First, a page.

“There are no ‘potassium’ or ‘sodium’ startups in Russia”. Skoltech’s trailblazing K-plus startup proves the contrary

Polina Morozova, Skoltech’s Materials Science and Engineering PhD student, and her fellow students established a startup with the intention to create and market a new generation of batteries. We caught up with Polina to find out more about her project.

– How did your startup come into being?

Our startup, K-plus, was founded by my fellow PhD student Natalia Katorova and me, with strong support from our research supervisors and inspirers, professors Artem Abakumov and Keith Stevenson of the Skoltech Center for Energy Science and Technology (CEST). The new company builds on our research within Skoltech’s Translational Research and Innovation Program (STRIP). The initial idea that our group came up with back in 2016 was the subject of intensive research within a study supported by a large Skoltech-MIT grant. In December 2019, our group demonstrated the first functional prototype of a potassium-ion battery which, despite its limited capacity of about 100 mA·h, powered the Sk LED image throughout the presentation. And this is only the beginning! Although we are just getting started, we have enough evidence to prove that the technology works and can be translated into successful commercial applications! Out startup aims to scale up and commercialize potassium-ion batteries, a new generation that succeeds lithium-ion batteries but is designed for stationary devices and not mobile phones.


Our potassium-ion battery will cost half as much as its lithium counterpart (per 1 kW·h), even though it is 20-30% heavier.  Actually it is the weight and size that make the new battery unsuitable for portable electronics, so it will be used for stationary UPS devices, solar panels and wind power stations, the applications which require fast and robust energy storage solutions and not continuous mobility. At the end of December 2019, we won START-1 grant from the Fund for Small Innovative Enterprises in Science and Technology (FASIE), also known as Bortnik Fund, for further research and design of more powerful batteries. We established our K-plus startup in early 2020 and became Skolkovo residents in May.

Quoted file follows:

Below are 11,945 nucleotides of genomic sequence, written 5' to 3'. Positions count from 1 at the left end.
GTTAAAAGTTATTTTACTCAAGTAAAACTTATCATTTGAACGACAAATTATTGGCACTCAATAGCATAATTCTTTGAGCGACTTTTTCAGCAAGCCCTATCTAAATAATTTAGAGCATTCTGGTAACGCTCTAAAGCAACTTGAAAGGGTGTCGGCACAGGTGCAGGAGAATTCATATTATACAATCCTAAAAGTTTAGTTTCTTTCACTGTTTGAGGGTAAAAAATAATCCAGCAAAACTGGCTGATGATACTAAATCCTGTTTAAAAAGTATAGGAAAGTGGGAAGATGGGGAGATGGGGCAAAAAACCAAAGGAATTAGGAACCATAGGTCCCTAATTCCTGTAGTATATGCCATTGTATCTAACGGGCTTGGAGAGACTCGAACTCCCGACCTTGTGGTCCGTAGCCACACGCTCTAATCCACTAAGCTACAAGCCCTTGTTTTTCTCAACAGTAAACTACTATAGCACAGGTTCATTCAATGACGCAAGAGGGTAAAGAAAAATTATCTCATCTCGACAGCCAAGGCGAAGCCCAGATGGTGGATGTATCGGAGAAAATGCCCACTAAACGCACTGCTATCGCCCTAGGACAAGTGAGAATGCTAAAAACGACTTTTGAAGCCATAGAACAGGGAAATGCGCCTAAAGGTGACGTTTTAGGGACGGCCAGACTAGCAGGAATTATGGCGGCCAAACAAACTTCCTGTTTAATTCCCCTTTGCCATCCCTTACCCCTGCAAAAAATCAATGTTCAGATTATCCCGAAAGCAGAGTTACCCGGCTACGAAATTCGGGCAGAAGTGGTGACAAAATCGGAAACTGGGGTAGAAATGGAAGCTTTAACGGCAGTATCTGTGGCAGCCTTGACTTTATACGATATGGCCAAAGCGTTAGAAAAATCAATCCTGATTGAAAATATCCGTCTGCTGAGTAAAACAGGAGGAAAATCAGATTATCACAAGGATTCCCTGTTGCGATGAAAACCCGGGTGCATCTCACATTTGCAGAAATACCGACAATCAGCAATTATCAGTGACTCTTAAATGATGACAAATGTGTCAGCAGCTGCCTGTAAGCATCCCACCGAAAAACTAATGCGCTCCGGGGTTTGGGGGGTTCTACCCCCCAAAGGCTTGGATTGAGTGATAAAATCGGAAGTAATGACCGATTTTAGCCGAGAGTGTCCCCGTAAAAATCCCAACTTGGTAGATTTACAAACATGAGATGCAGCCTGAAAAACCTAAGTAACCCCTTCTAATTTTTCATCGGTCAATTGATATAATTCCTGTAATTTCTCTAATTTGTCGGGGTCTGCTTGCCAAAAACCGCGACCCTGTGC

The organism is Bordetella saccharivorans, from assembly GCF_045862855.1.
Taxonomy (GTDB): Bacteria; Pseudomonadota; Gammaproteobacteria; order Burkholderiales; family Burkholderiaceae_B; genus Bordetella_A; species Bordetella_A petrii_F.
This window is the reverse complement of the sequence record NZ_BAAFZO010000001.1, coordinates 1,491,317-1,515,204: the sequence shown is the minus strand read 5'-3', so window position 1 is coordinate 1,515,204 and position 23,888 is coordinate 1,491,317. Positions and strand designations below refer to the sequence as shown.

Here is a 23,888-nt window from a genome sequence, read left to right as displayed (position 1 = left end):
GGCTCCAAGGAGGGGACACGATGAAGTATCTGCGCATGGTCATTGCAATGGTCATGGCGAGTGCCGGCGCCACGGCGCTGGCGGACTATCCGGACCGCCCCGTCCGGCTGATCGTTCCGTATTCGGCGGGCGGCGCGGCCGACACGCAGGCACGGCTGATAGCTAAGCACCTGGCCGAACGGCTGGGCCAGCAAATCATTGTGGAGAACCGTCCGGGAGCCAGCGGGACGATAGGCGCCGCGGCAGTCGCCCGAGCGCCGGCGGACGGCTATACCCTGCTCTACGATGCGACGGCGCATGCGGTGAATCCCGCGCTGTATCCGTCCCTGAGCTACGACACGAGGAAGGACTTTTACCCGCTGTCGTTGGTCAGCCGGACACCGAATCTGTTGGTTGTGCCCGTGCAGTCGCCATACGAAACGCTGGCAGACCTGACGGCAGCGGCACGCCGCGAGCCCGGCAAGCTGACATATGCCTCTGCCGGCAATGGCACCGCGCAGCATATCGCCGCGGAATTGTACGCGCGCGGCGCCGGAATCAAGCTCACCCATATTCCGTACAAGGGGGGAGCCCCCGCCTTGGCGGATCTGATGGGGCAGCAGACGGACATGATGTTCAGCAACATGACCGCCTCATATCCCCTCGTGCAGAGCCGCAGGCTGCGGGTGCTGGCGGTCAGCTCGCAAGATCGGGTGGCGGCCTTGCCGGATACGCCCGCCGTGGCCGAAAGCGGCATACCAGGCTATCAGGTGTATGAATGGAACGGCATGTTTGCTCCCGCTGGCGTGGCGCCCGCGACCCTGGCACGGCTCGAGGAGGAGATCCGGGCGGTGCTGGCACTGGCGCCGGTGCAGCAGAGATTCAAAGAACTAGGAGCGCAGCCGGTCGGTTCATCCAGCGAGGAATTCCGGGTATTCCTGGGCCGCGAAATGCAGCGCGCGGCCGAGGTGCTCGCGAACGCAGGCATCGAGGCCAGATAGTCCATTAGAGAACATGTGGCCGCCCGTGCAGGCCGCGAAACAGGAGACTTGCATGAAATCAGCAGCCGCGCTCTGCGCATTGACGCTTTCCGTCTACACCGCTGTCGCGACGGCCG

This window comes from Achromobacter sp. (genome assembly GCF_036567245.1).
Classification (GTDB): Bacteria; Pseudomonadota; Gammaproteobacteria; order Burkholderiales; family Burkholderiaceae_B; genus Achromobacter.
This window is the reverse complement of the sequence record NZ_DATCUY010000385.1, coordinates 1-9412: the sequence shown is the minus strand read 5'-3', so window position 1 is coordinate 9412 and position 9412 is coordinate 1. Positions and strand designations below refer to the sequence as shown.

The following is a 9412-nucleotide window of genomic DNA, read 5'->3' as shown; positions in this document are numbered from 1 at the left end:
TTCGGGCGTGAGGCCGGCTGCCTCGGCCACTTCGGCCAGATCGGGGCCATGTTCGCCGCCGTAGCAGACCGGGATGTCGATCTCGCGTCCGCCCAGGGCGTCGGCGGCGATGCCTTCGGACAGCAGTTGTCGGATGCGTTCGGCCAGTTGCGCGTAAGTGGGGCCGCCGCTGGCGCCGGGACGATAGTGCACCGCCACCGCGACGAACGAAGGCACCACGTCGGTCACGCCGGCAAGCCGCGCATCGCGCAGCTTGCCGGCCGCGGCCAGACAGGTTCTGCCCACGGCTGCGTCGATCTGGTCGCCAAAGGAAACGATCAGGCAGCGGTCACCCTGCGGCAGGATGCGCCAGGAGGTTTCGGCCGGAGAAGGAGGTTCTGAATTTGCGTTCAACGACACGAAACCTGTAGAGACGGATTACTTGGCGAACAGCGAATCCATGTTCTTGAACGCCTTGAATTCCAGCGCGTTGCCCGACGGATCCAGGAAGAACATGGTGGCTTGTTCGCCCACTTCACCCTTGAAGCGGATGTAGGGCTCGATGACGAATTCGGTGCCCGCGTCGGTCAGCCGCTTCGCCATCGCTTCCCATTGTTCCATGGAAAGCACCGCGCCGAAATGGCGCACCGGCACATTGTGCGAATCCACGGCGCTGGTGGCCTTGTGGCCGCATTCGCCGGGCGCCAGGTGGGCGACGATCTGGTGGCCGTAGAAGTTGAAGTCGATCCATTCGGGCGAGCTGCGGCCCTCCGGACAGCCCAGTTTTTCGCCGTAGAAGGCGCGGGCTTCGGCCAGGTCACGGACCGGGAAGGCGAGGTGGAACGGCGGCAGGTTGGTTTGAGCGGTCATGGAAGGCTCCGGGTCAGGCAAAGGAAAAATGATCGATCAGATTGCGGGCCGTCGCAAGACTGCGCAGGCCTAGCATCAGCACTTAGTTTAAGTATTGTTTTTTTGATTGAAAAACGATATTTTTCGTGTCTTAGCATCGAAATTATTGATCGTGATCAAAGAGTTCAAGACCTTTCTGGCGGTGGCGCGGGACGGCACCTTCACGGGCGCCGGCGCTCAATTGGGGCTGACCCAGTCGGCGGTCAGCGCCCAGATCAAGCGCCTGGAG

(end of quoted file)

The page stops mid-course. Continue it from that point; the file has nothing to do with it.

What do you think are the strengths and weaknesses of your project idea?

Our potassium-ion batteries have a wealth of competitive advantages, such as a long life, a broad operating envelope (although their gravimetric energy density is ~ 1.3 times lower compared to lithium batteries), and low-cost components which reduce the battery cost to nearly half that of lithium batteries.  Also, we estimate that, thanks to cheaper materials, the price per 1 kW·h is 47% lower than for lithium batteries. For example, a material may cost 1,000 and 83 rubles per kilo for lithium and potassium batteries, respectively. It turns out the benefit of in lowering cost is much larger than the loss in capacity.

– What’s your competition landscape like? Are there any competitors for your technology?

As regards stationary energy storage, the potassium-ion battery has two key competitors.